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FIGURE 1 from LYVE-1–expressing Macrophages Modulate the Hyaluronan-containing Extracellular Matrix in the Mammary Stroma and Contribute to Mammary Tumor Growth

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posted on 2024-05-31, 14:20 authored by Alexis K. Elfstrum, Annisa H. Rumahorbo, Lyndsay E. Reese, Emma V. Nelson, Braedan M. McCluskey, Kathryn L. Schwertfeger

LYVE-1+ macrophages localize near stromal HA in the nulliparous mouse mammary gland and are associated with ECM regulation. A, Representative images from mammary gland capsular regions of 5-week Csf1rfl/fl (top) and Lyve1CreCsf1rfl/fl (bottom) mice immunostained for LYVE-1 (green), CD206 (red), HABP (magenta), and DAPI (blue; n = 4 per genotype). B, Representative images from mammary gland stroma regions of 5-week Csf1rfl/fl (top) and Lyve1CreCsf1rfl/fl (bottom) mice immunostained for LYVE-1 (green), F4/80 (red), HABP (magenta), and DAPI (blue; n = 4 per genotype). C, Mammary glands from 5-week Csf1rfl/fl (gray) and Lyve1CreCsf1rfl/fl (blue) female mice were assessed for CD45LYVE-1+ frequency by flow cytometry. D, Mammary glands from 5-week Csf1rfl/fl (gray) and Lyve1CreCsf1rfl/fl (blue) female mice were assessed for CD45+F4/80+CD11b+ LYVE-1+ macrophage count by flow cytometry. Fold change of Lyve1 (E), Hyal1, and Hyal2 (F) RNA expression from 15-week Csf1rfl/fl (gray) and Lyve1CreCsf1rfl/fl (blue) female mice. G, MFI of HABP in mammary glands assessing CD45+F4/80+CD11b+LYVE-1 and CD45+F4/80+CD11b+LYVE-1+ macrophages. H, Mammary gland from 5-week and 15-week Csf1rfl/fl (gray) and Lyve1CreCsf1rfl/fl (blue) female mice assessed for HA by ELISA and normalized by weight. I, Female mammary glands assessed by ECM qRT-PCR array with differentially downregulated genes associated with biological process Gene Ontology (GO) terms (black) and molecular function GO terms (white; n = 3 per genotype). *, P < 0.05; **, P < 0.01; ****, P < 0.0001, using Student t test. Scale bars, 100 µm. Each dot represents one mouse.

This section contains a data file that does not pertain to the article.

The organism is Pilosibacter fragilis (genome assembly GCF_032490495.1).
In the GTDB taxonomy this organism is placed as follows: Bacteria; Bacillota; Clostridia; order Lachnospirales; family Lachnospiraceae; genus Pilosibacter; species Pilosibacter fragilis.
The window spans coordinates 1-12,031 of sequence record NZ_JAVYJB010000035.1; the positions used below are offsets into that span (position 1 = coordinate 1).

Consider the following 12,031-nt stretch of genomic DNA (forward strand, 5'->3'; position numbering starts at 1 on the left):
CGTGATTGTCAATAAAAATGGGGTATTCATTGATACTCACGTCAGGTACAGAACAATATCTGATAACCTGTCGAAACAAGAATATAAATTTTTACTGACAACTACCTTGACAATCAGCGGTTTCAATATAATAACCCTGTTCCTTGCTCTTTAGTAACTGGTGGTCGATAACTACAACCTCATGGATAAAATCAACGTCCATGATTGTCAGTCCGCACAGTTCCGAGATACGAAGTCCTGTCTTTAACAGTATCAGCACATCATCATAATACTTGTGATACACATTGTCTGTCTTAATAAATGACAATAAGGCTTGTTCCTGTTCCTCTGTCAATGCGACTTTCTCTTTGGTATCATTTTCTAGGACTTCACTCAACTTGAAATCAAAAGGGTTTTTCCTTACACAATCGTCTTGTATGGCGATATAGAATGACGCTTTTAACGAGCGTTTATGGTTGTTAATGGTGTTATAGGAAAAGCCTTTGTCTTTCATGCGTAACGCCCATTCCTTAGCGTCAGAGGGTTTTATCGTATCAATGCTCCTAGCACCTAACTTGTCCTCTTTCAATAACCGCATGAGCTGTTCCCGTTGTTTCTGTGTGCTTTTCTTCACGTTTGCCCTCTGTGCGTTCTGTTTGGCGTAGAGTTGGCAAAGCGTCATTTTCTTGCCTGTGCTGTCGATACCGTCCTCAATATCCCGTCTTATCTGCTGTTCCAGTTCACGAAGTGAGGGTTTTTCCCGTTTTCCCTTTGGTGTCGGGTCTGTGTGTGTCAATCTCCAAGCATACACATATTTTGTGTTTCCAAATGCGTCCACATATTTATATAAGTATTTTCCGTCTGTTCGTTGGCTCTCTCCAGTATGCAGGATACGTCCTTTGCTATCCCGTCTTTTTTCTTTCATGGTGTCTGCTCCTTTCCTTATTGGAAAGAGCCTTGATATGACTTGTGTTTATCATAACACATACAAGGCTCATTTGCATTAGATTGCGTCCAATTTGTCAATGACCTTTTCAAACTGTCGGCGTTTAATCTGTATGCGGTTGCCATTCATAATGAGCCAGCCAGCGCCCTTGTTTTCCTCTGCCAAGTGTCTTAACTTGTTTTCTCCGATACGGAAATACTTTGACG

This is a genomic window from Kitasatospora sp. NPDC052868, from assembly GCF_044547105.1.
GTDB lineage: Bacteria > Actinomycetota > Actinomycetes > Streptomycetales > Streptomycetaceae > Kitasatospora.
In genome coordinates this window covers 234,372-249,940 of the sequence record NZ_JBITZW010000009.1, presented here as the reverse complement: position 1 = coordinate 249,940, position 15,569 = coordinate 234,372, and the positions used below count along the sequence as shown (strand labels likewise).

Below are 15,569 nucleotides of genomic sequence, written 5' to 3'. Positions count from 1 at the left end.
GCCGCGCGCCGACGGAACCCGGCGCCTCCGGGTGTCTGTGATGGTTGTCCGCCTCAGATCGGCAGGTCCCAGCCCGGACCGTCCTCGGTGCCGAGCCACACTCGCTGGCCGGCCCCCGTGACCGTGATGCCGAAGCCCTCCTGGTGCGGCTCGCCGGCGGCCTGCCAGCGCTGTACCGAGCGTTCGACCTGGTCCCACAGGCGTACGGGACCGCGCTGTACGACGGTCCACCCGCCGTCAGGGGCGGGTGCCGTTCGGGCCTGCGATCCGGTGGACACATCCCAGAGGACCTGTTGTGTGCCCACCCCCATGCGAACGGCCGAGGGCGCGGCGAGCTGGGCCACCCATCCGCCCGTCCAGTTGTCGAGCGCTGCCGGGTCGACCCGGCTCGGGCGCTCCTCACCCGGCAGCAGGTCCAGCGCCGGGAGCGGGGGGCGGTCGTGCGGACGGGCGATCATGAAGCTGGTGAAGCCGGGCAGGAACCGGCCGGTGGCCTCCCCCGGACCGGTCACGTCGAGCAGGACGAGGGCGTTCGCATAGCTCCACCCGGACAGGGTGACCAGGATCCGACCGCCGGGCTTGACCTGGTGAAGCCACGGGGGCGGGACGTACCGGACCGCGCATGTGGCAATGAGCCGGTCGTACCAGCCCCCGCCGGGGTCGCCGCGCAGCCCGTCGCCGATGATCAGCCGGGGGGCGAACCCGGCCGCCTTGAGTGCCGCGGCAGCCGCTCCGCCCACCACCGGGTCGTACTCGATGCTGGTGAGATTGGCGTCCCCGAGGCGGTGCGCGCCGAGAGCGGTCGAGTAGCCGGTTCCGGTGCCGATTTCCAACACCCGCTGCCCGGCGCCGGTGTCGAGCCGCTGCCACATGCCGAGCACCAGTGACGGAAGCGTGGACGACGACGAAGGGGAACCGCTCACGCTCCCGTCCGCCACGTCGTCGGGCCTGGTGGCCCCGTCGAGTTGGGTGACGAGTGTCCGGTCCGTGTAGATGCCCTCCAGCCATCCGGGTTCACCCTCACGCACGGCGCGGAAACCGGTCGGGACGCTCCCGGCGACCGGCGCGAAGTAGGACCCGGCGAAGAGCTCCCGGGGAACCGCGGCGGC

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HHS | National Institutes of Health (NIH)

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ARTICLE ABSTRACT

Macrophages represent a heterogeneous myeloid population with diverse functions in normal tissues and tumors. While macrophages expressing the cell surface marker lymphatic vessel endothelial hyaluronan receptor 1 (LYVE-1) have been identified in stromal regions of the normal mammary gland and in the peritumoral stroma, their functions within these regions are not well understood. Using a genetic mouse model of LYVE-1+ macrophage depletion, we demonstrate that loss of LYVE-1+ macrophages is associated with altered extracellular matrix remodeling in the normal mammary gland and reduced mammary tumor growth in vivo. In further studies focused on investigating the functions of LYVE-1+ macrophages in the tumor microenvironment, we demonstrate that LYVE-1 expression correlates with an increased ability of macrophages to bind, internalize, and degrade hyaluronan. Consistent with this, we show that depletion of LYVE-1+ macrophages correlates with increased hyaluronan accumulation in both the normal mammary gland and in mammary tumors. Analysis of single-cell RNA sequencing of macrophages isolated from these tumors reveals that depletion of LYVE-1+ macrophages in tumors drives a shift in the majority of the remaining macrophages toward a proinflammatory phenotype, as well as an increase in CD8+ T-cell infiltration. Together, these findings indicate that LYVE-1+ macrophages represent a tumor-promoting anti-inflammatory subset of macrophages that contributes to hyaluronan remodeling in the tumor microenvironment. We have identified a macrophage subset in mouse mammary tumors associated with tumor structural components. When this macrophage subset is absent in tumors, we report a delay in tumor growth and an increase in antitumor immune cells. Understanding the functions of distinct macrophage subsets may allow for improved therapeutic strategies for patients with breast cancer.

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